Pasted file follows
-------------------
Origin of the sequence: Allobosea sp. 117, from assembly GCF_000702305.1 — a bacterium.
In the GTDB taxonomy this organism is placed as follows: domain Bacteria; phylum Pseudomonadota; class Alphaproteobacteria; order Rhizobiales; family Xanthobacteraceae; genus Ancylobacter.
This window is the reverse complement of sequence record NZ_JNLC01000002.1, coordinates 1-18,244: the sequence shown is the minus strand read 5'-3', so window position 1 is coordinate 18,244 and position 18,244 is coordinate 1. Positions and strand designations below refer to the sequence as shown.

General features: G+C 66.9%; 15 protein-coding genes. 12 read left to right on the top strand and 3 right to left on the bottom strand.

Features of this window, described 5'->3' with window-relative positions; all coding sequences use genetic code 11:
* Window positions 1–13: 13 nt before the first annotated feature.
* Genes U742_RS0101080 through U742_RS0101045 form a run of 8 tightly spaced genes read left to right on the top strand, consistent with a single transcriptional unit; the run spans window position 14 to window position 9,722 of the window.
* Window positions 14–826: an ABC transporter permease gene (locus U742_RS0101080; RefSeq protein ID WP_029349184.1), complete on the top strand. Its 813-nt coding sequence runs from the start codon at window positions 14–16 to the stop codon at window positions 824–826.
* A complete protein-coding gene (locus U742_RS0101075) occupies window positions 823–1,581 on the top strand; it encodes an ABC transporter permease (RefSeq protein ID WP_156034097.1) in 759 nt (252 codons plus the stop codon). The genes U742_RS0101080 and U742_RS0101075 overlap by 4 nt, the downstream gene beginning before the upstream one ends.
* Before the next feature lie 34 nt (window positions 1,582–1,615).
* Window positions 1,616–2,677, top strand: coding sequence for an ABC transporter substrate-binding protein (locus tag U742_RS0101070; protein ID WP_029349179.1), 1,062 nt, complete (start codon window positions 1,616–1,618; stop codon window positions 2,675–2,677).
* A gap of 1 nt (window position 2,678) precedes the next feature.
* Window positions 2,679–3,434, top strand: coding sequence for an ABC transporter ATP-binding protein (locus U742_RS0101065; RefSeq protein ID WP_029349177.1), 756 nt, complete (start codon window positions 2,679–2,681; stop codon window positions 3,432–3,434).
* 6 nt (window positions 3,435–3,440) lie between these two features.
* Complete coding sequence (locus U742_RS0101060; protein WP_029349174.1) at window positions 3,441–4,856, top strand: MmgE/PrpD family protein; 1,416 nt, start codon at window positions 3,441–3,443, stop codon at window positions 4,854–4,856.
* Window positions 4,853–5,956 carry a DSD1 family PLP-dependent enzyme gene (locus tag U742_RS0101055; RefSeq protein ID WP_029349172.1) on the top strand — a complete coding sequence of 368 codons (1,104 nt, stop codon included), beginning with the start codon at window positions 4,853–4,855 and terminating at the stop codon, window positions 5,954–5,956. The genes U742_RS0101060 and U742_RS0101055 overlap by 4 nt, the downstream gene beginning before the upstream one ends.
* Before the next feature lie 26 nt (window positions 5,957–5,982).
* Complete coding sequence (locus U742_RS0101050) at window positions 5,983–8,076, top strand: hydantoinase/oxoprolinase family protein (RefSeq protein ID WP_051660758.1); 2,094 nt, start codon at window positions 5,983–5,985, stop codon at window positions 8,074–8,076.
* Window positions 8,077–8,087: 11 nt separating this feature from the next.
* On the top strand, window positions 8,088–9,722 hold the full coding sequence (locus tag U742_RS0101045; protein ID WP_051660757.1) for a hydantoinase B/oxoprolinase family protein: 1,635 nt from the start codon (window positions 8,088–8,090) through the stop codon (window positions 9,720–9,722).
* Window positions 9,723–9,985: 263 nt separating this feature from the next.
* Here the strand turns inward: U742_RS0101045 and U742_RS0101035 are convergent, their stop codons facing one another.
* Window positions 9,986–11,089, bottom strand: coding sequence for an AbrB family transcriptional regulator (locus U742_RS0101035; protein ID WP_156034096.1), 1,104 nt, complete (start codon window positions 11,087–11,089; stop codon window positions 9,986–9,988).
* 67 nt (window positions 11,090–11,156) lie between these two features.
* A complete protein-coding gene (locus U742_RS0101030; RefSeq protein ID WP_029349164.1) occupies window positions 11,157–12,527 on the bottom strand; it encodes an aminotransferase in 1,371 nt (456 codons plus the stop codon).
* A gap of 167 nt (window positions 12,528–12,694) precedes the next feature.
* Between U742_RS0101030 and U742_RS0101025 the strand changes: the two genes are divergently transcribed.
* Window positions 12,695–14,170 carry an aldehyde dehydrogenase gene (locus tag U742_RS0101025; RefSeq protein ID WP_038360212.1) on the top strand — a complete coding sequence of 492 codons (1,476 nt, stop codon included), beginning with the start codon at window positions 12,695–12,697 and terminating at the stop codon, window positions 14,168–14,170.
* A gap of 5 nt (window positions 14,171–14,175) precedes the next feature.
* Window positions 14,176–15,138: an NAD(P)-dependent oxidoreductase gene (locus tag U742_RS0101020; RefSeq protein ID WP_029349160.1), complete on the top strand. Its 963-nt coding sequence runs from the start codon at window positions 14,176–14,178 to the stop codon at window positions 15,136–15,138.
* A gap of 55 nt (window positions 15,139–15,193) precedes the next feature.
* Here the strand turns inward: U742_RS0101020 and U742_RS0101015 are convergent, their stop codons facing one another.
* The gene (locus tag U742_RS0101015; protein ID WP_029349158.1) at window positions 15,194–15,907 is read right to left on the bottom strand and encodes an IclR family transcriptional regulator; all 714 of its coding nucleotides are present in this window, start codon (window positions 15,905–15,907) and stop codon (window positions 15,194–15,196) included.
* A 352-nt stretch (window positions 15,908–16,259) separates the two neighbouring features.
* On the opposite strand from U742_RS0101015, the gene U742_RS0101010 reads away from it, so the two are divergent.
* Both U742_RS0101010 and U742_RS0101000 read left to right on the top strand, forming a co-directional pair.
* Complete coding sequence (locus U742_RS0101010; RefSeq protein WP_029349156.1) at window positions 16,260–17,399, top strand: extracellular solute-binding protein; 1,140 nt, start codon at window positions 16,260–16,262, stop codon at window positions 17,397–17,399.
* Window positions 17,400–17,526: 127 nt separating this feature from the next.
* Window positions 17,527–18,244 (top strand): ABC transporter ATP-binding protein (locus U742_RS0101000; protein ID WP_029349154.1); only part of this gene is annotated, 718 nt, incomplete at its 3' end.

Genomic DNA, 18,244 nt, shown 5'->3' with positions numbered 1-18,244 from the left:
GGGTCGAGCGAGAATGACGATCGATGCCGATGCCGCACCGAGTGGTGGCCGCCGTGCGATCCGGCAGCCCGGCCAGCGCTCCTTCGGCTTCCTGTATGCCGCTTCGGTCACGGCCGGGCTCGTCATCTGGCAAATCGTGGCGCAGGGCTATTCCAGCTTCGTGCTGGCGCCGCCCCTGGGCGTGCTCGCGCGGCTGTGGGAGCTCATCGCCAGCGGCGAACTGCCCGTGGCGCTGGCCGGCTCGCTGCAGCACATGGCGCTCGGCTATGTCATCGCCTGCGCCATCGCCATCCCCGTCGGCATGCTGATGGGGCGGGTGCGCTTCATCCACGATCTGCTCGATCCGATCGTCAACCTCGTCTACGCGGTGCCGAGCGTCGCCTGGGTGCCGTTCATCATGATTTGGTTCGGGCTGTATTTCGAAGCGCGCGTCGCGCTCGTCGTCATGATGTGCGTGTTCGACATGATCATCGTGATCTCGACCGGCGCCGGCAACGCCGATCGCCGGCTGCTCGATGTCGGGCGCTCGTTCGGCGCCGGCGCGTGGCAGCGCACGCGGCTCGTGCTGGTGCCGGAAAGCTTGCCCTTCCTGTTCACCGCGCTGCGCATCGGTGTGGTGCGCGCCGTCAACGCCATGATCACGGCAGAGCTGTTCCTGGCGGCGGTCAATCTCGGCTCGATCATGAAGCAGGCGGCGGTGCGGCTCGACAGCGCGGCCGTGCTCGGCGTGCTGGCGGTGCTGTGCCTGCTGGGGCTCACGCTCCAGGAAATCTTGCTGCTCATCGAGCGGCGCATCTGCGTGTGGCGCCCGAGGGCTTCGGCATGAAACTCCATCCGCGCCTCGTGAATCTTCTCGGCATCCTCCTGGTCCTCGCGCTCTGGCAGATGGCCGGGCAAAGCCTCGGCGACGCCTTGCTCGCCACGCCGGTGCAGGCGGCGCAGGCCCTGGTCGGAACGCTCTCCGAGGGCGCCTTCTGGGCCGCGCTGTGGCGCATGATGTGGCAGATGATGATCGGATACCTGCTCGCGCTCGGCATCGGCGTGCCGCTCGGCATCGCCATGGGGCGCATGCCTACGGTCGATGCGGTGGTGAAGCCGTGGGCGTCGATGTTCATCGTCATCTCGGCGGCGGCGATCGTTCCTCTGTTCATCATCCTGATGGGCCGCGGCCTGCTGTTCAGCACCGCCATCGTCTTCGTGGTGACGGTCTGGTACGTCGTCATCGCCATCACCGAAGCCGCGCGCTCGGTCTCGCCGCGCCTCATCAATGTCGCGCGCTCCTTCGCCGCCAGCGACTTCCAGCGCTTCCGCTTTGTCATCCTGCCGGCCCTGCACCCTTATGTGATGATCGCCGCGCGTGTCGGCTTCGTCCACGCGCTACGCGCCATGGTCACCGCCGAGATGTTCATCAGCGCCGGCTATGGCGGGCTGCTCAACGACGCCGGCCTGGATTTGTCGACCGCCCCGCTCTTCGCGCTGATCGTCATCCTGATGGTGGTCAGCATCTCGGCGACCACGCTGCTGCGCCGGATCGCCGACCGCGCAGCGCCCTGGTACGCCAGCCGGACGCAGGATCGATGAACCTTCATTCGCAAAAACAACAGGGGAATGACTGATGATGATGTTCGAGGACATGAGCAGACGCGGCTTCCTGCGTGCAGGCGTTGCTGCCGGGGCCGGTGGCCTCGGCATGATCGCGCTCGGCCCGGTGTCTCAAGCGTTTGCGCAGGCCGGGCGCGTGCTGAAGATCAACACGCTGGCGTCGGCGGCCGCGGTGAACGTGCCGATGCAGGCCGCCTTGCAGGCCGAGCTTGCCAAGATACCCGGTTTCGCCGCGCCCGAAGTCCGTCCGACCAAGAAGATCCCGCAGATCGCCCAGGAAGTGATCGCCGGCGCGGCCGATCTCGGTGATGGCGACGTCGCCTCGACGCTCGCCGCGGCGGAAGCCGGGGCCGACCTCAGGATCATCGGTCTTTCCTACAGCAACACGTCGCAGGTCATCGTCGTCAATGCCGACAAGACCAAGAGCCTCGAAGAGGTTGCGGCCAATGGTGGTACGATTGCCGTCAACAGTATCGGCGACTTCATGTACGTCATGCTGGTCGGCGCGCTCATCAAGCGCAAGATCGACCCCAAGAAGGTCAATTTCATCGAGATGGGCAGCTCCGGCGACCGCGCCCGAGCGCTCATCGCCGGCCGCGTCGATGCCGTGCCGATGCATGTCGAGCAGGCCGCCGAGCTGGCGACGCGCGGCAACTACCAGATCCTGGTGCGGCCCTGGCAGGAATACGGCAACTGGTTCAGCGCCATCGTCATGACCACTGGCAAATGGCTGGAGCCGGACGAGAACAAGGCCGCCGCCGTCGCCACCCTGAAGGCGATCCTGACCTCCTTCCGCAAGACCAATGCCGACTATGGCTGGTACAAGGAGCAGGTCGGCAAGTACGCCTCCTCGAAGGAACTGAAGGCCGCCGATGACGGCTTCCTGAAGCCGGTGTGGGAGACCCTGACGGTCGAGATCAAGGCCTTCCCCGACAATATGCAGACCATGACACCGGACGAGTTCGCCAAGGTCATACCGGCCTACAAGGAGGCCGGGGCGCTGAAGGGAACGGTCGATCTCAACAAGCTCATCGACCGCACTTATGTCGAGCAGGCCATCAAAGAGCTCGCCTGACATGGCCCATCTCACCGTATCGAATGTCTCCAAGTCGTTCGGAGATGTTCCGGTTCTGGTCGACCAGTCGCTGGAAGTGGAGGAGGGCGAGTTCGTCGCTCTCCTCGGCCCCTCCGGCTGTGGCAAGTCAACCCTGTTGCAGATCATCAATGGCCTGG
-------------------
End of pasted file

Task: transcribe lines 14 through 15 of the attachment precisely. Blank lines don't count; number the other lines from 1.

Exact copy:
* 6 nt (window positions 3,435–3,440) lie between these two features.
* Complete coding sequence (locus U742_RS0101060; protein WP_029349174.1) at window positions 3,441–4,856, top strand: MmgE/PrpD family protein; 1,416 nt, start codon at window positions 3,441–3,443, stop codon at window positions 4,854–4,856.